When we read biblical stories about great miracles we are often captivated by the divine, the extraordinary, the miraculous. It is sometimes very easy to overlook the important role and function a simple human being plays in the realization of great miracles.
Today’s Gospel reading is extraordinary, because very intentionally and clearly it highlights the role of Elizabeth, the mother of John the Baptist, in St. Mary’s life. The story of miraculous annunciation where the angel of the Lord appears to St. Mary is followed by and is deeply connected with the story of St. Mary’s visit to Elizabeth.
The connection is undoubtedly intentional and was noticed by the church fathers and modern commentators of the Scriptures. These stories are radically different, but both are about an encounter, one with the divine and heavenly creature and the other one with an ordinary human being. What does the Gospel try to show and remind us about by placing these stories together and connecting them?
St. Mary was just a teenager when the angel appeared to her and announced that she was chosen to be the Theotokos, the God bearer, Astvadsamayr. Yes, she embraced and accepted the message, but her heart was probably also bursting with joy that she could not quite describe, process and fully understand. She was after all a mere human just like any of us. Perhaps she also had questions, concerns. Perhaps, she simply needed someone to share the immensely spiritual and extraordinary experience she went through. St. Elizabeth was the person who was able to understand and support her.
Elizabeth of course was not the only person in St. Mary’s life who supported, understood and trusted her vision and calling. What would happen if there was no one to support St. Mary? Would she be able to carry this important calling all alone? We don’t know. But we do know that at no point was St. Mary alone or lonely.
But for millions of people, wonderful people all around us, this is not the reality they live in. While they might be physically close and next to us, someone we think we know closely and intimately – they, in fact, might be in a place so dark and sad that there was not even a word to describe it until William Shakespeare came along, coined the term and created the word ‘loneliness’.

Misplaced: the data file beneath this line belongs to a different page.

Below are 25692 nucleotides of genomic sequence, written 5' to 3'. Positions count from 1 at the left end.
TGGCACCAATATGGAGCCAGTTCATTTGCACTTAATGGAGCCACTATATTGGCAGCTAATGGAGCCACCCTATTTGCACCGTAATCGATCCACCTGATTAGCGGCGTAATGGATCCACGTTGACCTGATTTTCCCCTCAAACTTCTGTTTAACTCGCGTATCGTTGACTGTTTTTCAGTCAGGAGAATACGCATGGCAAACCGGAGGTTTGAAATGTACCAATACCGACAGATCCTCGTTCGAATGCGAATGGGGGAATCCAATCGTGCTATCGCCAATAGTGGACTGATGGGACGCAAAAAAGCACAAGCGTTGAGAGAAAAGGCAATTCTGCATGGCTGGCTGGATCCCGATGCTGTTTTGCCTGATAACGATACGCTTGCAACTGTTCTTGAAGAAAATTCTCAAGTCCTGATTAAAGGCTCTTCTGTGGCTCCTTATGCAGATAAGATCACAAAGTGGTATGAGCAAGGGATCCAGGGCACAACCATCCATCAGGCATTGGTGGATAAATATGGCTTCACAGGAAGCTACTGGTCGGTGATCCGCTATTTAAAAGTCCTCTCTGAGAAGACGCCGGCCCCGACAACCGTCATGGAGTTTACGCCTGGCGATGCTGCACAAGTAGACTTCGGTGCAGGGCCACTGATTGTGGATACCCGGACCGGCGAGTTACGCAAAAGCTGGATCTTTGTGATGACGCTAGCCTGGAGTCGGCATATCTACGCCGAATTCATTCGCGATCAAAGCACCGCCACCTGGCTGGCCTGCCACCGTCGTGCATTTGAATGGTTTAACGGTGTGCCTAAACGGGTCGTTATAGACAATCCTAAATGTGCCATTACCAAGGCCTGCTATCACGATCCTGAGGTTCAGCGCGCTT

Recently, I came across a movie on Netflix titled “God knows where I am”. It is about Linda Bishop, a loving mother, well-educated and happy woman. But then, at some point Linda’s life is turned upside down when she starts struggling with mental health. Eventually, it became too much to deal with for her friends and family. Slowly but steadily Linda lost touch with everyone she loved, cared about and found herself all alone. Linda was now a prisoner of loneliness, forgotten by everyone.
When her body was finally discovered in an abandoned house nobody knew who she was, her body was marked by cold and starvation. Her diary was found next to her body, documenting in detail her journey of starvation, loss of sanity and loneliness. For a very long time this wonderful creature of God was living in this abandoned house, surrounded by neighbors and happy families, starving all alone, writing to God and asking, begging for help. Yet, there was nobody to help, nobody even knew there was a person living in that house.
Loneliness is an epidemic, flesh eating, soul feeding disease of our modern society. With the rapid and alarming increase in the number of people affected by loneliness every year, it becomes important and urgent for us to be fully aware of the dangers it poses for our lives, our spirituality, mental and physical well-being. Ironically, this takes place when our lives are more connected than ever, at an age when human contact and interaction is a mere click away, at a time when people surrounded by friends and loving family are all alone, when surrounded by thousands of friends in cyberspace people don’t have a single real relationship in their lives to which they can turn to for support, not a single soul they can open the depth of their heart to. Our world increasingly turns into a cosmic orphanage of very lonely people.
None of us are immune to loneliness, our little parish and its parishioners struggle with it daily just like everyone else. In our next sermon we will talk about the impact of loneliness on our faith and overall well-being. Today, let’s reflect and recognize that ministry to the lonely and those exposed and at high risk of loneliness as something real, something urgent that requires our engagement and support especially in this time of isolation and separation.
Who are the lonely people in our lives and in our community? How can we find them? How can we help them if they don’t come to us first? And here I think we have to be proactive and also adopt a preventive approach. We keep in touch with those at high risk by becoming a caring, listening and healing presence for them. We do so by reaching out to those who recently went through a trauma, loss, unexpected turn of events, the elderly, parishioners who live in nursing homes and assisted living facilities, the sick, individuals that live alone, the marginalized and separated, the outcasts and those we did not see or hear from for a long time. God has a plan for each and every one of them, yet He needs you and me to carry his plan and his miracle to them.